Sir Terence Arnold’s past conduct would likely preclude his ability to become a judge in any other law-abiding country, let alone be awarded a knighthood for his services to justice in New Zealand. Sir Terence is generally known in the NZ legal community to have engaged in criminal activity as Solicitor General serious enough that it could have landed him in prison had the matter gone to trial.
Rob Moodie, the lawyer representing Margaret and Keith Berryman in a long-running bridge collapse case, took a private prosecution against Sir Terence after a report by a civil engineer showed up discrepancies in the evidence the Army had given to a coroner's inquiry.
In 1994, beekeeper Ken Richards was killed when the Army-built bridge leading to the Berrymans' King Country property collapsed, resulting in a coroners ruling that the Berryman's were responsible because of a lack of maintenance on the bridge.
As Solicitor-General, Sir Terence's misconduct was in not only concealing evidence in the Bridge collapse and Kenneth Richards wrongful death finding, but also the promotion of false evidence at the same time. Mr Moodie said, "as well as suppressing evidence Sir Terence Arnold had assisted the Army to obstruct the course of justice, by binding him to confidentiality over the publication of the civil engineer's ( "the Butcher") report."
Mr Moodie eventually published the report himself on the Internet although the prosecution was thrown out on the recommendation of Crown Counsel John Pike as “not in the public interest” However the Berryman's eventually won a 15 years battle when the Government paid $150,000 in compensation for the bridge collapse leading to their farm.
At the time Sir Terence's and the Crown's conduct was reprehensible, resulting in an elderly couple to be subject to a decade and a half of legal misery because of the delays and deliberate distortions condoned by the Crown. Now today in a comment today praising the providers of justice in New Zealand, Sir Terence's said " "New Zealand's a constitutional democracy. We have a strong commitment to the rule of law and the court which ultimately has the responsibility for that is the Supreme Court."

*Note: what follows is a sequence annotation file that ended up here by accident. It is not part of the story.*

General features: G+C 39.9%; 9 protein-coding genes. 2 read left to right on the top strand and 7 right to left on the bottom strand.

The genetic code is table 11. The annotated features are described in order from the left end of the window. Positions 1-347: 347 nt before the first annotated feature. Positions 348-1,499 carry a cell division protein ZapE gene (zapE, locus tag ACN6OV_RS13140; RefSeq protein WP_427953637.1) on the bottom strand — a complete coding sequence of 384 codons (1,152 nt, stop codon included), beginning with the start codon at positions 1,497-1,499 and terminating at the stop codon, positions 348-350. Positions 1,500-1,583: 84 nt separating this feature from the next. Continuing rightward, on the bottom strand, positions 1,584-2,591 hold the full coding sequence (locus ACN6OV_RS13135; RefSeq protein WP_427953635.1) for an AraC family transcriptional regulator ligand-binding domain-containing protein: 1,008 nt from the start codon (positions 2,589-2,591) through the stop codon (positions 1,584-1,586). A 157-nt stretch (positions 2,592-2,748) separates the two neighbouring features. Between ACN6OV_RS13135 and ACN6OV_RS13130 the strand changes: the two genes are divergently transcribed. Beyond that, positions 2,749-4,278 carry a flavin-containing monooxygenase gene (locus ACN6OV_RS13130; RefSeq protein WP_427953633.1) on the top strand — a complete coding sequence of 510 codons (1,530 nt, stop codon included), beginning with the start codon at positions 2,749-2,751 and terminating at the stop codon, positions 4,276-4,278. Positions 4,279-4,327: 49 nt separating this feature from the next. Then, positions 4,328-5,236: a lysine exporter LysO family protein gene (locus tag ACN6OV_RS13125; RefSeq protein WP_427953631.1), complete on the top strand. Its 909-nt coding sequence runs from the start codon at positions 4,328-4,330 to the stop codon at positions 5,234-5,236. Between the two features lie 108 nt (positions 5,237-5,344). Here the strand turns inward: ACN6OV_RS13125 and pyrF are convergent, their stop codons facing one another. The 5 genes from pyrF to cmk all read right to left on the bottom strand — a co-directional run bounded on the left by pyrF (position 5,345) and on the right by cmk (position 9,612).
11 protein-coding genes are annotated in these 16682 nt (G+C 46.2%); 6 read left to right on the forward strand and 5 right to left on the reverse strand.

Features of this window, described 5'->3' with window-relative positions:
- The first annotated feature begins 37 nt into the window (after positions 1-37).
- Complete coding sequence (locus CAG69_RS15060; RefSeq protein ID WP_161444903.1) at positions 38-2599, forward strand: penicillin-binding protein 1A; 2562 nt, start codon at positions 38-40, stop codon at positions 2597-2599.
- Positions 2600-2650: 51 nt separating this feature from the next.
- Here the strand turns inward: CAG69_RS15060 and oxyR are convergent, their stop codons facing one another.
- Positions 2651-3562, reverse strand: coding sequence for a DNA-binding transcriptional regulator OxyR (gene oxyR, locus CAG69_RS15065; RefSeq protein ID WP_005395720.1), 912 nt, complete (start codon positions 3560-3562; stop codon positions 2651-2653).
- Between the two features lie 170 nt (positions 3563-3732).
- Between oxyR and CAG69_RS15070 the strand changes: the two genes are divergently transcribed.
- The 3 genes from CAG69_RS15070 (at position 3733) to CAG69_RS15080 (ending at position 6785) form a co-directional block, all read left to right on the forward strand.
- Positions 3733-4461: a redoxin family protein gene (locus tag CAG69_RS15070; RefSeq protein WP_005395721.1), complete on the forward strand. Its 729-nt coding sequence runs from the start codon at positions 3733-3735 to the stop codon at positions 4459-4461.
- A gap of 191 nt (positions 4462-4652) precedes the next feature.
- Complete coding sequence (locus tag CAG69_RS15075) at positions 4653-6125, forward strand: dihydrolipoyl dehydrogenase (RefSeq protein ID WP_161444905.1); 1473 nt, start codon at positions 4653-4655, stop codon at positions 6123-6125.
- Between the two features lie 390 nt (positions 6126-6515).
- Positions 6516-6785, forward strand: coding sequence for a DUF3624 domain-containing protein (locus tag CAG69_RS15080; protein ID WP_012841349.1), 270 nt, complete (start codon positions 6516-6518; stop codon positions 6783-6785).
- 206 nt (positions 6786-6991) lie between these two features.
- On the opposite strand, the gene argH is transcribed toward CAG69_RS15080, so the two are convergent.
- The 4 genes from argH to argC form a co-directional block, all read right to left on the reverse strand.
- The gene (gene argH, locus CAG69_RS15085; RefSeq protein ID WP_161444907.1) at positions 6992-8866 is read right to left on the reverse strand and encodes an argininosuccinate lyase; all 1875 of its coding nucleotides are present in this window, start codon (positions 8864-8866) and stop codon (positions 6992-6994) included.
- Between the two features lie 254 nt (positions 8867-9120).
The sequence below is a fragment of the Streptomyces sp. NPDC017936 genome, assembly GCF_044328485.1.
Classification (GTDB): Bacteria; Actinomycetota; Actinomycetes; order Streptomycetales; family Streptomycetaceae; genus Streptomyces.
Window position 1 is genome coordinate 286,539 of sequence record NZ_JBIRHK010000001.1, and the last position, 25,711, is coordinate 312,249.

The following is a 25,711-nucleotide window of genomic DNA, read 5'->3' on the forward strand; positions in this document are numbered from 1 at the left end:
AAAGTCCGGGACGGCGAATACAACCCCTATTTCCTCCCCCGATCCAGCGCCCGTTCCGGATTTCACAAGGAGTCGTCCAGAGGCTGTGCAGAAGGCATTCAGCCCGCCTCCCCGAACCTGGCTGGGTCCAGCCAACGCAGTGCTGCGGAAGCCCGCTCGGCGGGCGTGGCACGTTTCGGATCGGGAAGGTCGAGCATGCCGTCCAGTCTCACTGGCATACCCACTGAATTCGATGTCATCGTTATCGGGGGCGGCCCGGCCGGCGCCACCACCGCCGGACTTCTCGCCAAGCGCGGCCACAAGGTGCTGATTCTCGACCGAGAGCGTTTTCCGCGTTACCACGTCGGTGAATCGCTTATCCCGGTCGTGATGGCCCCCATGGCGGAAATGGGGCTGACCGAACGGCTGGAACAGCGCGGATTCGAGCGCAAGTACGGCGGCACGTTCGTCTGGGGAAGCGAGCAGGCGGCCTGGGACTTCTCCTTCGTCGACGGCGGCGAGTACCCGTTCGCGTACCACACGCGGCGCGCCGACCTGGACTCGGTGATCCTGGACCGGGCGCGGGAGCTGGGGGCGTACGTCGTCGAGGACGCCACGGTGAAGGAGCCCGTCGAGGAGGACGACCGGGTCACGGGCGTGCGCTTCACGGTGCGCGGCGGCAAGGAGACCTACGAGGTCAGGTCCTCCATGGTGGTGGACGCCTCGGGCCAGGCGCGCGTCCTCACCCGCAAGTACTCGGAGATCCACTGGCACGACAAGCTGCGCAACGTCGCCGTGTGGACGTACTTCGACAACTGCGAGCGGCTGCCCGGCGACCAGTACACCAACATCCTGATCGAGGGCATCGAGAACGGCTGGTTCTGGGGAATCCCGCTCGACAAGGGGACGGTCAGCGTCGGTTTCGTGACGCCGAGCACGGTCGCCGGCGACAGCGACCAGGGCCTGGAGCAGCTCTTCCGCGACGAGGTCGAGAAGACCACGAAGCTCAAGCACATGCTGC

However, Sir Terence's latest ruling from the Supreme Court on 18 December 2015 is clear evidence the rule of law is more often than not lacking from decisions of the Supreme Court which commonly ignore their own rules and the statutes prescibed by Parliament. In a case before him this month, Sir Terence dismissed an application for leave by avoiding to record or discuss the one and only ground for appeal.
The appeal alleged Judicial incapacitation, following a case where Court of Appeal Justice Rhys Harrison issued a judgment which seemingly bore no resemblance to the application before him; leaving only two possible conclusions, either he didn't read the application or he didn't understand it, either way judge incapacity was a perfectly legitimate ground which should have been recorded in accordance with the Public Records Act 2005.
Sir Terence said today, "the Supreme Court is ultimately responsible for the rule of law in New Zealand", however this latest decision from his desk is proof that members of his Court simply don't care about the law, and calmly proceed to judgment without publicly recording details of the business they're conducting on behalf of the people of New Zealand.
In consideration of the above, Terrence Arnold's honour today should be seen for what it actually is ;a pat on the back from the Attorney-General (Christopher Finlayson) to reward him for his proven track record in covering up and concealing criminal and incompetent conduct of Crown employees."